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The uncertain future for search

I’ve talked about the huge changes that are likely to be imminent in the world of search, which in turn is something everyone in marketing needs to be concerned by. Artificial intelligence is finally going to change ‘search’ into ‘get your questions answered’, but the elephant in the room is “how will this be paid for?”

Adverts as part of a list of search results works as a model. Google is likely to have made over $70,000,000,000 from ads last year. But what happens when the search results are replaced with an answer? Where do the adverts fit in? Search queries reached an all-time high just a few weeks ago, during the World Cup Final. You can guess what nearly all the searches were for.

The interesting thing is that it’s quite possible nobody knows more about AI than Google. The company is just choosing not to deploy that expertise in full yet. So the company will have the technology; but will it be able to ask itself the right questions to use that? If not, others probably will.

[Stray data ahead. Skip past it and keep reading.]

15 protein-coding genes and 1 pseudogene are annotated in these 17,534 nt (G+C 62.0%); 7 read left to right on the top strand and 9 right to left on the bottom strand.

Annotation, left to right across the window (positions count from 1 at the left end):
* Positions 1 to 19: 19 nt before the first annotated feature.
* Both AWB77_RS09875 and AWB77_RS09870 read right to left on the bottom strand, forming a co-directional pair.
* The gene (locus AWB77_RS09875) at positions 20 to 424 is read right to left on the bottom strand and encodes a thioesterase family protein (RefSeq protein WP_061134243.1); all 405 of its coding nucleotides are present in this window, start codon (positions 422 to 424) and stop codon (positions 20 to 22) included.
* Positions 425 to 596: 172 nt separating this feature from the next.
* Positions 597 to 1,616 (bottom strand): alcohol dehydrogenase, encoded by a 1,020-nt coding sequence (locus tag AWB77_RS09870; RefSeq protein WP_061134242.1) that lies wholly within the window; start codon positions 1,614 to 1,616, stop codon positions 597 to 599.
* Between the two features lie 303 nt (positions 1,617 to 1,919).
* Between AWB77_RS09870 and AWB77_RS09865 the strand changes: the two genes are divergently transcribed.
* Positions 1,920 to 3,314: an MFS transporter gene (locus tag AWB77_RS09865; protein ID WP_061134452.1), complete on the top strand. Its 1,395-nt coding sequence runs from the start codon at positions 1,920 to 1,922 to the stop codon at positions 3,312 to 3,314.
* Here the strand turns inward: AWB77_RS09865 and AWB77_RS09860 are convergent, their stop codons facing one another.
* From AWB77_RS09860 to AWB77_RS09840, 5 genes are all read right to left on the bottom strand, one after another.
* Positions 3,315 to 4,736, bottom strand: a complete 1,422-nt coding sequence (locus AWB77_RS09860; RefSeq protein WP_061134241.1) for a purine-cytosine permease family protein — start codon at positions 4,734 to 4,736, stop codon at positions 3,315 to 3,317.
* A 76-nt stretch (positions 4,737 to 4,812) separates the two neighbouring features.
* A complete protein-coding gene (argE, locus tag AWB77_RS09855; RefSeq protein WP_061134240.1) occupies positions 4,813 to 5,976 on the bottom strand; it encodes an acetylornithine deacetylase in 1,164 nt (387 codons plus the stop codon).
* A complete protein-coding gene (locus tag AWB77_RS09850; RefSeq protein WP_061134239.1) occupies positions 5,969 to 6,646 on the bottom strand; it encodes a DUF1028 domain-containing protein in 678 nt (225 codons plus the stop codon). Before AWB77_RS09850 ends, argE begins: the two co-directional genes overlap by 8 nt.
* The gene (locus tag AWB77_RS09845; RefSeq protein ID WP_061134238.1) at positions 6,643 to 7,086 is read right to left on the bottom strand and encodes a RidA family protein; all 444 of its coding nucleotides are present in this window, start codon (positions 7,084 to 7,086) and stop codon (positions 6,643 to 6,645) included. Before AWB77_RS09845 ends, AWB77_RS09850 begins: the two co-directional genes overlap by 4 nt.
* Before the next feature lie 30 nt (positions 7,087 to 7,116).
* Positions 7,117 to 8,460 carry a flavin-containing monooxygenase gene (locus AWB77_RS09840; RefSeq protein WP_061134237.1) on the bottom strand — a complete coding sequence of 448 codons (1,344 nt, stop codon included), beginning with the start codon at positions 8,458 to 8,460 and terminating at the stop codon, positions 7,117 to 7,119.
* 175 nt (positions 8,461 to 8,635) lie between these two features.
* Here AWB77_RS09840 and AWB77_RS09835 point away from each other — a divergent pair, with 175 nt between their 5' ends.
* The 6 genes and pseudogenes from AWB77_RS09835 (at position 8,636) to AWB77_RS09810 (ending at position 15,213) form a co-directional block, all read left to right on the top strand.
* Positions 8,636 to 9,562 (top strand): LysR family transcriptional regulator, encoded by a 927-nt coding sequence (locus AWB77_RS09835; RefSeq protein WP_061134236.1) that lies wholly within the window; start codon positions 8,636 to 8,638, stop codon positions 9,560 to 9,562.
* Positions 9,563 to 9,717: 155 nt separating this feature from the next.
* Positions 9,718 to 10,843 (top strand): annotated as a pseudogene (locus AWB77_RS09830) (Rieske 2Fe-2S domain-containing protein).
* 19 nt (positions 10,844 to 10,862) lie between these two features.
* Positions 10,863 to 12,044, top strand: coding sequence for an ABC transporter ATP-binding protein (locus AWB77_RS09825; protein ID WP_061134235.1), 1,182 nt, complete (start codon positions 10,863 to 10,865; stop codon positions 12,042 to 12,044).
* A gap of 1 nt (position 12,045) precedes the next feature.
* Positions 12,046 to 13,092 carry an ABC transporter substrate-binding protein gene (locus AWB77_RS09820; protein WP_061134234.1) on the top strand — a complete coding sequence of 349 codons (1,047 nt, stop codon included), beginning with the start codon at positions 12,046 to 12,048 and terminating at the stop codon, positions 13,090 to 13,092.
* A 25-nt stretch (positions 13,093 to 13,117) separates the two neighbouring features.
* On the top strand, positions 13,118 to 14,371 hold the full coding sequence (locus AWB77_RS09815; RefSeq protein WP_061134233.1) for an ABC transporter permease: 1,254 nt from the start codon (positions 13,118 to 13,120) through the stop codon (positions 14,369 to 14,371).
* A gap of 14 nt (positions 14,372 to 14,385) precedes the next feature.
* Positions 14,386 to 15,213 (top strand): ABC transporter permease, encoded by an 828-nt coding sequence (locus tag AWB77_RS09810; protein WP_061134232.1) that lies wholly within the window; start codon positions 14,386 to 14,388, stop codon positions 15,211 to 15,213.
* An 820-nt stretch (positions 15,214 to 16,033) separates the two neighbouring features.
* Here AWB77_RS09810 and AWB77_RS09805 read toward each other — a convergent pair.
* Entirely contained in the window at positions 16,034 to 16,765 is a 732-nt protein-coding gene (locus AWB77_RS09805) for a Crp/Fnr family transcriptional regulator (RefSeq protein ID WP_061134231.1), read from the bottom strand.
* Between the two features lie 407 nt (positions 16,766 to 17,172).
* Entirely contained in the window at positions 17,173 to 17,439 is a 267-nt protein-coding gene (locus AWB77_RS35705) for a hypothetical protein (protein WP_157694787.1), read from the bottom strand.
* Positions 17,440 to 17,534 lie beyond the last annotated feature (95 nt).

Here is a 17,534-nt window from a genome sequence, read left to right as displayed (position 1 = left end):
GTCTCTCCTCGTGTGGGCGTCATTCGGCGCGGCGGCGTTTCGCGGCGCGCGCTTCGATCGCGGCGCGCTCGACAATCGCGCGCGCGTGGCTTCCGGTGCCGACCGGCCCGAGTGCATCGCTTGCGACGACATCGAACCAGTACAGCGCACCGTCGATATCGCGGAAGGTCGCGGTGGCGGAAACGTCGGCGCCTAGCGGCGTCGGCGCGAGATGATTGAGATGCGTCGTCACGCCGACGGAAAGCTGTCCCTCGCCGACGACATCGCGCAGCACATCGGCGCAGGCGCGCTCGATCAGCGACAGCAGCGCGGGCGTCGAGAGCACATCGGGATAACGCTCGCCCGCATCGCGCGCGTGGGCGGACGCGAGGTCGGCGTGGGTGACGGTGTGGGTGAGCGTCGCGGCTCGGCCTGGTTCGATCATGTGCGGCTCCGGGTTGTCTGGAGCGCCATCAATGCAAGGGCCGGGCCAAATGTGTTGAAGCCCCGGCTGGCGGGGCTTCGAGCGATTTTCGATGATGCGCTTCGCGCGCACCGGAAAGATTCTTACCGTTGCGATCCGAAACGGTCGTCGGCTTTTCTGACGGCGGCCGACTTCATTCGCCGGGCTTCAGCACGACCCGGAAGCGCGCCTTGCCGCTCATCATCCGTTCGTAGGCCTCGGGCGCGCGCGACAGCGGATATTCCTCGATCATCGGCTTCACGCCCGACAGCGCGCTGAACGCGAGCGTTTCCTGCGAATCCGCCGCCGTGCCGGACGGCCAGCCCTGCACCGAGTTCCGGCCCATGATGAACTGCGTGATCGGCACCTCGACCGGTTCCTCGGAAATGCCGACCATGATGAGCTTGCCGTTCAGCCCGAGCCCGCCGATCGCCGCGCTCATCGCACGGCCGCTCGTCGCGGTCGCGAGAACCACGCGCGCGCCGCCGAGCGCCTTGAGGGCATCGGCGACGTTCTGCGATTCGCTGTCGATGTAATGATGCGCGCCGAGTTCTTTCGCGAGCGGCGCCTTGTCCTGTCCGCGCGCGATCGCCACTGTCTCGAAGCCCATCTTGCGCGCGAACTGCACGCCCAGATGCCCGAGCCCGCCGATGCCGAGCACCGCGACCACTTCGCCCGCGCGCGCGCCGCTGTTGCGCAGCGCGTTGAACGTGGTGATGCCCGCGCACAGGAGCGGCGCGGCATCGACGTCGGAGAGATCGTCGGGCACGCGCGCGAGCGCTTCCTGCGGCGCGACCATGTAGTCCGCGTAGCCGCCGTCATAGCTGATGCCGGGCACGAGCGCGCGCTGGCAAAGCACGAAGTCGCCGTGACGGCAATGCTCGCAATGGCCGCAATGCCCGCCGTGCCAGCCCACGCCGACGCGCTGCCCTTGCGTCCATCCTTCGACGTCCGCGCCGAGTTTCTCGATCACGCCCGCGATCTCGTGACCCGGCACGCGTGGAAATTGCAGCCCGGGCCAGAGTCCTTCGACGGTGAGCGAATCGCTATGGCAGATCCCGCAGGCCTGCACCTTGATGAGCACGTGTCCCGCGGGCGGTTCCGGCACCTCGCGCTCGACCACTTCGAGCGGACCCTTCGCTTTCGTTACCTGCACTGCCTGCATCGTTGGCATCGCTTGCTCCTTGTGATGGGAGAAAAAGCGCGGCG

Non-upstart rivals

The online advertising market has been dominated for years by Alphabet (Google) and Meta (Facebook). However, their share is projected to have fallen to under 50% for the first time since 2014. The rivals are not upstarts, but Amazon, TikTok, Microsoft and Apple. In many cases, these companies have finally worked out how to get advertising revenue from something other than interrupting search or chat.

I suspect the changes in search will be gradual, even if they are significant. Google has already worked out that it can make money from having ‘featured snippets’, or it wouldn’t offer them. As Bill Gates said: “Most people overestimate what they can do in one year and underestimate what they can do in ten years.”